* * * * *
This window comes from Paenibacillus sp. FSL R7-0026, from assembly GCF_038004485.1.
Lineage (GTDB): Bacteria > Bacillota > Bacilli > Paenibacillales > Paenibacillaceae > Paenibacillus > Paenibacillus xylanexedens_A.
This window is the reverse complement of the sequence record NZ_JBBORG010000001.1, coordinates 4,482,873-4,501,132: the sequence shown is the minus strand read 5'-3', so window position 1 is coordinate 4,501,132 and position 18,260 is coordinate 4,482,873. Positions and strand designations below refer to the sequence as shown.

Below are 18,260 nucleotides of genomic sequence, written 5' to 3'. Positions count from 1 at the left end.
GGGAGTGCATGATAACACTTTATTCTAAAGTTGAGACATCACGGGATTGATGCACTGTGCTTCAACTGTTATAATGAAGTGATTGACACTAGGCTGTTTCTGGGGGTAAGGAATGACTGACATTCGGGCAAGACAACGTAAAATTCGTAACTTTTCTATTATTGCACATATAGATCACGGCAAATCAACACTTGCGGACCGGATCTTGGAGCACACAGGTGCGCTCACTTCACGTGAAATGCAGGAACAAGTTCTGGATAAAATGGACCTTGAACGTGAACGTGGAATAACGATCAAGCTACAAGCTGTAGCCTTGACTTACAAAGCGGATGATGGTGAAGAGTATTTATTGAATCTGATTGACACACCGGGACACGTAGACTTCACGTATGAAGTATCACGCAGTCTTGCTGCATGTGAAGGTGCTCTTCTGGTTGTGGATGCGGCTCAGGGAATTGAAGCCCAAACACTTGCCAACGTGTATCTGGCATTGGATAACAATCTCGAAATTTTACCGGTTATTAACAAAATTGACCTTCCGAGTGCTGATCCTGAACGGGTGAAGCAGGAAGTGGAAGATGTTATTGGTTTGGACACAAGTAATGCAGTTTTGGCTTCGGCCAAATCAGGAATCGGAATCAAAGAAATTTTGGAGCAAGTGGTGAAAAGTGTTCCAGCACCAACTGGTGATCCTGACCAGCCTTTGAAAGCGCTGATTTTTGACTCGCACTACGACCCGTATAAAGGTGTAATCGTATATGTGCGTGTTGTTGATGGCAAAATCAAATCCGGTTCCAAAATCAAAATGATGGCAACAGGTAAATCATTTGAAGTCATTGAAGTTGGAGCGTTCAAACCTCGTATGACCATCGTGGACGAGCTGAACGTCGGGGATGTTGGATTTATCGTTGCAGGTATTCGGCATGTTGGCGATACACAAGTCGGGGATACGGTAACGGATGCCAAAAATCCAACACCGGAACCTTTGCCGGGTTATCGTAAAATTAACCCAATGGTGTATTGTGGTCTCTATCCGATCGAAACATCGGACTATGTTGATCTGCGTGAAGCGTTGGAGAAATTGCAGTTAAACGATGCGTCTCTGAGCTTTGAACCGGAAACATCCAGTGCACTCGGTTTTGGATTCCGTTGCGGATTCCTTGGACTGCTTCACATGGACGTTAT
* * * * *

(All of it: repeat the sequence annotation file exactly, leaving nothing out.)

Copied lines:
This window comes from Paenibacillus sp. FSL R7-0026, from assembly GCF_038004485.1.
Lineage (GTDB): Bacteria > Bacillota > Bacilli > Paenibacillales > Paenibacillaceae > Paenibacillus > Paenibacillus xylanexedens_A.
This window is the reverse complement of the sequence record NZ_JBBORG010000001.1, coordinates 4,482,873-4,501,132: the sequence shown is the minus strand read 5'-3', so window position 1 is coordinate 4,501,132 and position 18,260 is coordinate 4,482,873. Positions and strand designations below refer to the sequence as shown.

Below are 18,260 nucleotides of genomic sequence, written 5' to 3'. Positions count from 1 at the left end.
GGGAGTGCATGATAACACTTTATTCTAAAGTTGAGACATCACGGGATTGATGCACTGTGCTTCAACTGTTATAATGAAGTGATTGACACTAGGCTGTTTCTGGGGGTAAGGAATGACTGACATTCGGGCAAGACAACGTAAAATTCGTAACTTTTCTATTATTGCACATATAGATCACGGCAAATCAACACTTGCGGACCGGATCTTGGAGCACACAGGTGCGCTCACTTCACGTGAAATGCAGGAACAAGTTCTGGATAAAATGGACCTTGAACGTGAACGTGGAATAACGATCAAGCTACAAGCTGTAGCCTTGACTTACAAAGCGGATGATGGTGAAGAGTATTTATTGAATCTGATTGACACACCGGGACACGTAGACTTCACGTATGAAGTATCACGCAGTCTTGCTGCATGTGAAGGTGCTCTTCTGGTTGTGGATGCGGCTCAGGGAATTGAAGCCCAAACACTTGCCAACGTGTATCTGGCATTGGATAACAATCTCGAAATTTTACCGGTTATTAACAAAATTGACCTTCCGAGTGCTGATCCTGAACGGGTGAAGCAGGAAGTGGAAGATGTTATTGGTTTGGACACAAGTAATGCAGTTTTGGCTTCGGCCAAATCAGGAATCGGAATCAAAGAAATTTTGGAGCAAGTGGTGAAAAGTGTTCCAGCACCAACTGGTGATCCTGACCAGCCTTTGAAAGCGCTGATTTTTGACTCGCACTACGACCCGTATAAAGGTGTAATCGTATATGTGCGTGTTGTTGATGGCAAAATCAAATCCGGTTCCAAAATCAAAATGATGGCAACAGGTAAATCATTTGAAGTCATTGAAGTTGGAGCGTTCAAACCTCGTATGACCATCGTGGACGAGCTGAACGTCGGGGATGTTGGATTTATCGTTGCAGGTATTCGGCATGTTGGCGATACACAAGTCGGGGATACGGTAACGGATGCCAAAAATCCAACACCGGAACCTTTGCCGGGTTATCGTAAAATTAACCCAATGGTGTATTGTGGTCTCTATCCGATCGAAACATCGGACTATGTTGATCTGCGTGAAGCGTTGGAGAAATTGCAGTTAAACGATGCGTCTCTGAGCTTTGAACCGGAAACATCCAGTGCACTCGGTTTTGGATTCCGTTGCGGATTCCTTGGACTGCTTCACATGGACGTTAT